Huawei opened their Cyber Security Transparency Centre today in Brussels, with over 200 representatives from regulators, telecom carriers, enterprises, and the media attending the event.
Representatives from the European Union, the GSMA, and the World Economic Forum spoke at the opening ceremony.
Huawei, in the spotlight over the security risks of its telecom equipment gear, urged governments, the telecoms industry and regulators to work together to create a common set of cybersecurity standards. Ken Hu, Huawei's Deputy Chairman said, "Trust needs to be based on facts, facts must be verifiable, and verification must be based on common standards. We believe that this is an effective model to build trust for the digital era."
"The lack of consensus on cyber security, technical standards, verification systems, and legislative support further exacerbates the challenges. Safeguarding cyber security is considered to be a responsibility held by all industry players and society as a whole," Hu added.
To address these challenges, Huawei has opened a Cyber Security Transparency Centre in Brussels, aiming to offer government agencies, technical experts, industry associations, and standards organizations a platform, where they can communicate and collaborate to balance out security and development in the digital era.
The Centre will showcase Huawei's end-to-end cyber security practices, from strategies and supply chain to R&D and products and solutions. This will allow visitors to experience cyber security with Huawei's products and solutions, in areas including 5G, IoT, and cloud.
The Centre will also facilitate communication between Huawei and key stakeholders on cyber security strategies and end-to-end cyber security and privacy protection practices. Huawei will work with industry partners to explore and promote the development of security standards and verification mechanisms, to facilitate technological innovation in cyber security across the industry.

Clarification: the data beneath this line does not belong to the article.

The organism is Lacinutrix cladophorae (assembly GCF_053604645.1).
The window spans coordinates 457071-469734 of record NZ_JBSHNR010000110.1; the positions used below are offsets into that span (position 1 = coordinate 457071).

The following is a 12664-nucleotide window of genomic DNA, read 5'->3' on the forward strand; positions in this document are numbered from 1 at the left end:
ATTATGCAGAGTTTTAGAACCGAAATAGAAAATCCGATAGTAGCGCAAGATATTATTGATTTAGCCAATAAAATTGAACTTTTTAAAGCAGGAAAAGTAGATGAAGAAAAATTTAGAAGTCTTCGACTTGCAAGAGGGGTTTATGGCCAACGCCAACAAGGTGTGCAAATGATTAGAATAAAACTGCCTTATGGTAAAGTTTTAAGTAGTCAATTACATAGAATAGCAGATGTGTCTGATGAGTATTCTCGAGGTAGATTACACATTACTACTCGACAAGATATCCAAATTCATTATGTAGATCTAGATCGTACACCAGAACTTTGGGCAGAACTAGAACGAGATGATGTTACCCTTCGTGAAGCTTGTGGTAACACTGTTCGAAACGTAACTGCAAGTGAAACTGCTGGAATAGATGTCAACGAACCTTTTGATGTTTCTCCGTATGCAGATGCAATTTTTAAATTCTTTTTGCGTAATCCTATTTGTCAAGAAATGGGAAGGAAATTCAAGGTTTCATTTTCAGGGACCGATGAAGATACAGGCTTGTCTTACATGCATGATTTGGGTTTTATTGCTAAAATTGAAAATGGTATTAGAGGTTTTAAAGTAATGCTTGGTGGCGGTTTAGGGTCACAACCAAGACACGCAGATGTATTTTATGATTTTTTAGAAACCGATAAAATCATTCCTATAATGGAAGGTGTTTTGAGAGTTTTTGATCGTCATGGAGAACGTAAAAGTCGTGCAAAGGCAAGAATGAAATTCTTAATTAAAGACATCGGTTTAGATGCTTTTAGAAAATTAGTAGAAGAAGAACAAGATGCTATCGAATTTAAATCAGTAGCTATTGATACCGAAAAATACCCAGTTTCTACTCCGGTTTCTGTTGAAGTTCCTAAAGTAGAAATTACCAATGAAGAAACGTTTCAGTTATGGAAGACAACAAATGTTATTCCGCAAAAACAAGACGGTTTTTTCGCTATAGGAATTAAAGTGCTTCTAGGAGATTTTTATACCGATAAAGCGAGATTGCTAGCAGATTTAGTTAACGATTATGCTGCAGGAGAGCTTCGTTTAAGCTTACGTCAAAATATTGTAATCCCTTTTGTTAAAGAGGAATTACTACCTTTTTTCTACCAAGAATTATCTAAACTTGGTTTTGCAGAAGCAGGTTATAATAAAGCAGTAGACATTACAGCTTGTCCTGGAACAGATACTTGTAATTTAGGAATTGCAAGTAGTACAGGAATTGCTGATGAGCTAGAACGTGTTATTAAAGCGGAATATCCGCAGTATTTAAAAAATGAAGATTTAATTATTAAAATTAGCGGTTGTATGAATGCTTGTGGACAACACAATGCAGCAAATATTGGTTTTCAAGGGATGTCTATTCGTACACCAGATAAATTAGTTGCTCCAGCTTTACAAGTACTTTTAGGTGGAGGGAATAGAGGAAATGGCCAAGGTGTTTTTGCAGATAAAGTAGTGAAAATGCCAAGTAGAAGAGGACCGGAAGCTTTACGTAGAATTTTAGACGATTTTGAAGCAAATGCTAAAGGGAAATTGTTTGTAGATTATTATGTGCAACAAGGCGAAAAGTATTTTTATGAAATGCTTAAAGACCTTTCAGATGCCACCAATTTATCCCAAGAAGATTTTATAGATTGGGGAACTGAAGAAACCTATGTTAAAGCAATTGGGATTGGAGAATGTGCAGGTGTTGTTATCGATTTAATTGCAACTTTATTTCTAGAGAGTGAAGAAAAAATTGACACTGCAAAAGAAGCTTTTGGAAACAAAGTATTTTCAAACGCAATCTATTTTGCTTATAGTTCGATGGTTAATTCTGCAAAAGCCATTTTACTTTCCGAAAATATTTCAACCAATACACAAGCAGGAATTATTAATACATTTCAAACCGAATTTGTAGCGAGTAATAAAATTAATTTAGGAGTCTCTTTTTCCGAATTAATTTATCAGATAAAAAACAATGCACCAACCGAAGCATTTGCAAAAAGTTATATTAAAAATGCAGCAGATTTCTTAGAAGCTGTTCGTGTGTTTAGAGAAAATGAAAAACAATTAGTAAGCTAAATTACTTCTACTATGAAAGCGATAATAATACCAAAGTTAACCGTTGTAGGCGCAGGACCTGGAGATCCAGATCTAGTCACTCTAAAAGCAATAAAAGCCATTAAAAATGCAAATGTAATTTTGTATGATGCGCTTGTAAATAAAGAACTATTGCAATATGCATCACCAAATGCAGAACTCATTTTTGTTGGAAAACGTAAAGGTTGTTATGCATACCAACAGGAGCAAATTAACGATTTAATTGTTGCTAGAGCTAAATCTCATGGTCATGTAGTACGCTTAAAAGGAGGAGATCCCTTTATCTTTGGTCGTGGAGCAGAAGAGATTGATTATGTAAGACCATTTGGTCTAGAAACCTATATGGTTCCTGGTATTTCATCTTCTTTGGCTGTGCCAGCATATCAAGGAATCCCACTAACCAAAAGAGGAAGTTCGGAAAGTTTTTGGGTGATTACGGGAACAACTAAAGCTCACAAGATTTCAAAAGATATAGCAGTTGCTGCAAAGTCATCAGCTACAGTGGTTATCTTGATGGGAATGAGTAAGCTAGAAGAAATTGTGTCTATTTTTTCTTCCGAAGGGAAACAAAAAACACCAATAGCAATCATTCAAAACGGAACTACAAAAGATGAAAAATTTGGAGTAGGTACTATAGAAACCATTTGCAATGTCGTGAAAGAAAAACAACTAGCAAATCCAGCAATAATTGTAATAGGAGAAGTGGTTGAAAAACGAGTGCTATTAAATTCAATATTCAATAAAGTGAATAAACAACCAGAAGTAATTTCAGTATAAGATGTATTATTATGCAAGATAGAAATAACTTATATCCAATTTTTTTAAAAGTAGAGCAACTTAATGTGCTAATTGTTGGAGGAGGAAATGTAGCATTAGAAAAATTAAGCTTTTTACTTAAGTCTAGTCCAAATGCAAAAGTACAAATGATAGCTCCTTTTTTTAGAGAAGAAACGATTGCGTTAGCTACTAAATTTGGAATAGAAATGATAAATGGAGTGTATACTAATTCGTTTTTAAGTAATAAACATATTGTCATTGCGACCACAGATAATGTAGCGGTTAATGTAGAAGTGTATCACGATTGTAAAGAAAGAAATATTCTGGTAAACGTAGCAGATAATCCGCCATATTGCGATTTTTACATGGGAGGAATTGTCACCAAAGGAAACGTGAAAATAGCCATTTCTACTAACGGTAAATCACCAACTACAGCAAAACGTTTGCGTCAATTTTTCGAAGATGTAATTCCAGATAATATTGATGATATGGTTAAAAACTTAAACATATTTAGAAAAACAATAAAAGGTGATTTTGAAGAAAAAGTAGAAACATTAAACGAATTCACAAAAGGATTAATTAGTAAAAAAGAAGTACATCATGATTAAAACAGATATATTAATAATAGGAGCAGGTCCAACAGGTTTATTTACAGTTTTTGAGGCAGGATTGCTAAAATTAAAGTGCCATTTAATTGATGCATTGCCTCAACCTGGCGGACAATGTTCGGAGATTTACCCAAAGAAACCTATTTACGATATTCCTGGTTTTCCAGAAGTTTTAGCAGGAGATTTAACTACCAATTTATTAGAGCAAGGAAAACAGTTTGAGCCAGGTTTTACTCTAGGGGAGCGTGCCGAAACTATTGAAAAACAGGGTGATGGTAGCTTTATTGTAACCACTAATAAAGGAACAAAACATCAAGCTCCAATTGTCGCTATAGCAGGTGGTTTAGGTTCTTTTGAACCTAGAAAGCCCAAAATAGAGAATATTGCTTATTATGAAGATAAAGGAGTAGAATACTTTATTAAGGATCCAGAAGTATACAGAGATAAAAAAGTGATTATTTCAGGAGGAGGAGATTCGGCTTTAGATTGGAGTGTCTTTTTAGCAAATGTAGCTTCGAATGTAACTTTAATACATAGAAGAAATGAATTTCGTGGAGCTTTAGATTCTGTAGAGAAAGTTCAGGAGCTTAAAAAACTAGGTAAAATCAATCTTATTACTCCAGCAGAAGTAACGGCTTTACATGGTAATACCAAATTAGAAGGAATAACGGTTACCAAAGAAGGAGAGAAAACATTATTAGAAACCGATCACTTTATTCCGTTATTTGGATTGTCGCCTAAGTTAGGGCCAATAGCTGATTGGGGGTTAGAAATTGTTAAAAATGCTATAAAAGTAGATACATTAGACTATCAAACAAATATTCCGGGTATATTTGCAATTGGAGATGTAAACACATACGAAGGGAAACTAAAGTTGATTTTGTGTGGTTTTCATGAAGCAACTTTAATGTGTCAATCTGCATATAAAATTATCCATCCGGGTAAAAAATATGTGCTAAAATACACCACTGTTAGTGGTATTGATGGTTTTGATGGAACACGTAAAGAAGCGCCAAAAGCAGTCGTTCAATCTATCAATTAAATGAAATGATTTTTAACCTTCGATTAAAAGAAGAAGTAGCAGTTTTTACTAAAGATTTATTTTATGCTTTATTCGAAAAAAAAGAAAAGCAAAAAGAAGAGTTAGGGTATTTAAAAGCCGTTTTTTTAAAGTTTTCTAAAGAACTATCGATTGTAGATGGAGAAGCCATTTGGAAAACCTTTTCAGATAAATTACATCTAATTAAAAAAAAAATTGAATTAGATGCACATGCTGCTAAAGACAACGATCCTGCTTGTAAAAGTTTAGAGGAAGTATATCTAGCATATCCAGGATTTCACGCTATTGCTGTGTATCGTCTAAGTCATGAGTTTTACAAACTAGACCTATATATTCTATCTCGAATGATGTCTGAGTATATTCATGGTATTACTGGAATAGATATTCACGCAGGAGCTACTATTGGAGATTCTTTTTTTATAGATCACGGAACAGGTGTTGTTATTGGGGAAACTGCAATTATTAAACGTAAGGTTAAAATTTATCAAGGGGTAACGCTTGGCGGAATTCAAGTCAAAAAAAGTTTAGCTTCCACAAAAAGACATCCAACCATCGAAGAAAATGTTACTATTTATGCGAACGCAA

Lastly, the Centre will provide a product security testing and verification platform and related services to Huawei customers.
Huawei says its cyber security transparency centres are open to customers and independent third-party testing organizations. "They are invited to perform fair, objective, and independent security tests and verifications according to industry-recognized cyber security standards and best practices," according to Huawei. These centres are equipped with dedicated testing environments, to provide customers and third parties with Huawei products, software, technical documents, testing tools, and necessary technical support.
The company has similar facilities in Britain, Bonn, Dubai, Toronto and Shenzhen.
Hu, also met with European Commission digital chief Andrus Ansip on Monday. He said they had discussed the possibility of setting up a cybersecurity standard along the lines of the GDPR, the EU data protection law adopted last year which gives Europeans more control over their online information and applies to all companies that do business with Europeans.